It might be better to just build a new amp or buy a new SE amp (some sell for $100.00) to mod.  It might be better to sell the fixed old vintage tube amp

Have you checked the ax84 site?

leigh

Rejuvenating old Alamo tube guitar amp (recapping, etc)
« Reply #8 on: December 31, 2005, 01:45:44 PM »
Thanks for the input, people, I've been doing a lot of reading this morning about amp designs. Formerly fuzzy concepts are somewhat shaping up for me.

Just so we're clear moving forward here, I never intended to radically modify this amp. Mostly, I wanted to bring it back to spec, and then maybe take out a couple of unneccesary parts. Since I know now that the first tube stage is using grid leak bias, I know that the input (series) cap needs to stay in place (to block the DC). However, I will try removing the series input resistor from at least one of the three input jacks, to allow for a hotter signal to pass through.

I'm also pretty sure at this point that whoever put that 220K grid leak resistor in there didn't know their sh*t, and I will swap in a multi-meg value.

That AX84 site is pretty great, thanks for the tip. There's also a lot of detailed guitar amp info at the Tone Lizard site.

As I look at other tube amp schematics, I'm realizing that the Alamo is a bit different from all of them. I was told at one point that the Embassy was almost a Champ clone, which is not the case. They both do use grid leak biasing on the first stage, which I haven't seen yet on any other guitar amps. And it is a small, single-ended amp, but the input section at least is quite different. If I get a full schematic done, I will certainly post it here. But, in short, the Champ 5C1 goes from an 6SJ7 pentode tube, to a volume pot, to a 6V6 output tube. The Embassy, in contrast, goes from half a 12AX7, to the volume pot, back to the other half of the 12AX7, and then to the 6V6.

Cheers,
Leigh

Gus

Rejuvenating old Alamo tube guitar amp (recapping, etc)
« Reply #9 on: December 31, 2005, 02:24:22 PM »
Yes that is like a later model champ or princeton but with a grid leak.  The fenders changed to cathode bias later on.

  Google for fender amp schematics check places like the blue guitar site check ampage.org etc.  for other schematics Lots of stuff on the web.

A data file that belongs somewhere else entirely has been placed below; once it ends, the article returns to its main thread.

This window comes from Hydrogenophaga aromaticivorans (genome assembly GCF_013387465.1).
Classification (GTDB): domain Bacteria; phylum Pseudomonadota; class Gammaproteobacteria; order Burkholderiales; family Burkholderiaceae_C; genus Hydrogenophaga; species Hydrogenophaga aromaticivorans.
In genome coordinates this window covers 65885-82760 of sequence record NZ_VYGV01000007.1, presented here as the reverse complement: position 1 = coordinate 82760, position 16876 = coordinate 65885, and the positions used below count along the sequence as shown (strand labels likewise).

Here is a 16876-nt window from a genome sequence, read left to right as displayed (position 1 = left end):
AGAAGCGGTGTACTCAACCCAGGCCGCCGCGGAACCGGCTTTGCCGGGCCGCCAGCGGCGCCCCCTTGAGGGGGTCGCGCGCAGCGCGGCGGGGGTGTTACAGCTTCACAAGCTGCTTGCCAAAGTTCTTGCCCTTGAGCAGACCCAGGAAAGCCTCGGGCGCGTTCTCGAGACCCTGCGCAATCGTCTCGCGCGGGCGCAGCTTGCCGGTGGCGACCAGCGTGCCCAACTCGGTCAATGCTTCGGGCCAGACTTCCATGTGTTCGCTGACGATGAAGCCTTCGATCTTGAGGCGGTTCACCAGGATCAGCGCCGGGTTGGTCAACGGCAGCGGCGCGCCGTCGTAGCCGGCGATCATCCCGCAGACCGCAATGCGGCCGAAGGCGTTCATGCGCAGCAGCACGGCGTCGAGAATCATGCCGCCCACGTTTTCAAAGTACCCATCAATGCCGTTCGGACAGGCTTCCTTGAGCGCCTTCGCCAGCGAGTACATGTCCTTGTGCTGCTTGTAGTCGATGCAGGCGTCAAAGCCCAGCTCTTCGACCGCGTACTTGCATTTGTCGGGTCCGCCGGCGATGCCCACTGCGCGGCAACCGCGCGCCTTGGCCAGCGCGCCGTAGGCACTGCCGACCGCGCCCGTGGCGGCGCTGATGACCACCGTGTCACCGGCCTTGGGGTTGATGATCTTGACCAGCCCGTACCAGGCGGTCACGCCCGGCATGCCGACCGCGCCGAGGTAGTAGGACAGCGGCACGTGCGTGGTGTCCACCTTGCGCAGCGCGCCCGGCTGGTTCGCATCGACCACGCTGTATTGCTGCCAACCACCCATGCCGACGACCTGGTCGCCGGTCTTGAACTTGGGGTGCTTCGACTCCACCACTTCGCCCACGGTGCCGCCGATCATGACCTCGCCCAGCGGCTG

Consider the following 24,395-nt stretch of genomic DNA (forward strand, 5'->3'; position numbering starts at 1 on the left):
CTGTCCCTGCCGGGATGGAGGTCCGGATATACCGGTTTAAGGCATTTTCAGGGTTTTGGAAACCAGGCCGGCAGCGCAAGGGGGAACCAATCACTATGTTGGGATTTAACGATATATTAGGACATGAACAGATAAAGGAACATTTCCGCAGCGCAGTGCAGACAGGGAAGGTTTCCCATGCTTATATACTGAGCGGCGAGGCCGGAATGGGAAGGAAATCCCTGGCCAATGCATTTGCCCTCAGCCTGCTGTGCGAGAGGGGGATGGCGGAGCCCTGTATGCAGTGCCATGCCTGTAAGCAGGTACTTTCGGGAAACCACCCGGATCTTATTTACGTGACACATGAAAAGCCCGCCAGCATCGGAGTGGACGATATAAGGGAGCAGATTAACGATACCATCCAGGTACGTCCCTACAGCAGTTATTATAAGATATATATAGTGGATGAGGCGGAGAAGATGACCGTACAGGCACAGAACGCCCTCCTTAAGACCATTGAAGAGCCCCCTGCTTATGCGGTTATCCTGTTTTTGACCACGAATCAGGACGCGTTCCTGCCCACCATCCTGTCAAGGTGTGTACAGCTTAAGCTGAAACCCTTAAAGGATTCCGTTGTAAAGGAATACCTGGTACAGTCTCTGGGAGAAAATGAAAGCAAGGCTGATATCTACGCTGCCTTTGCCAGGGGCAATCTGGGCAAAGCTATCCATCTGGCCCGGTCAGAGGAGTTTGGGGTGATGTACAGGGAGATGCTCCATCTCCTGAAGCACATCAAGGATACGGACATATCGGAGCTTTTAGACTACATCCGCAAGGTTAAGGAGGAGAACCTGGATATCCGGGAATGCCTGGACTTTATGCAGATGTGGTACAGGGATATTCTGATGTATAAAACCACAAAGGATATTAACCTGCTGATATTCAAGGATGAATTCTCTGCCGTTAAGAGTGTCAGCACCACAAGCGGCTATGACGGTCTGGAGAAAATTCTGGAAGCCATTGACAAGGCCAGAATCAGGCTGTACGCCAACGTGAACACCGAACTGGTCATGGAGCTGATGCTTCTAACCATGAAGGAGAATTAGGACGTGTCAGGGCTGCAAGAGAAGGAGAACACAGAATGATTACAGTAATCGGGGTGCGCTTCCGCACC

To first test the amp use lower output single coils and no pedals, (guitar to amp) this is more for how it was designed I would guess.


adamasd

Rejuvenating old Alamo tube guitar amp (recapping, etc)
« Reply #10 on: January 01, 2006, 12:03:38 AM »
As gus said with low output single coils. grid leak bias breaks up easily, so if you use humbuckers or most single coils you may not even need to remove that input resistor, it may actualy be a bennifit if you use higher output pickups like humbuckers. The only pickups that I have that were not able to get quite abit of distortion out of grid leak are the ones in my old 60s Silvertone, and even those got it to the point of starting to break up. Experiment, its a simple resistor to change around, see what sounds best for your playing.

adam
so there

leigh

Rejuvenating old Alamo tube guitar amp (recapping, etc)
« Reply #11 on: January 16, 2006, 10:32:45 PM »
Quote from: "adamasd"
It is probably not a grid leak resistor, it along with the input cap set the frequency response of the input stage, it forms a highpass filter with a cuttoff frequency determined by f = 1/(2*pi*Rg*Ci), Rg  is the grid resistor and Ci is the input cap, so f = 1/(2*3.14*220k*0.022uF) so f = 32.9khz. It is letting pretty much everything through it looks like, but it will filter out anything out of the audio range, but it can be lowered for guitar to suit your taste. Once you finish traceing the schematic we can give you more help.


This turned out to be good advice, although your numbers were off: to examine the input section as an RC network. If you do the math for what the Alamo had when I got it, a 220K resistor to ground, with the input signal running through a .005 uF cap, you get about a 90 Hz rolloff point. Hmm... no bass!

I had replaced the power caps, with no improvement in bass, and so went back and looked at this input RC issue. I had only been concerned with the grid leak biasing function of the input section, and hadn't run the numbers on the frequency response.

So I upped the resistor to ground to 2.4 megs, and golly, the thing actually has bass now! This is definitely not a small difference from before, and plus I recorded before and after snippets to make sure my imagination/wishful thinking wasn't fooling me.

Thanks to everyone for the help in fixing this amp!

Cheers,
Leigh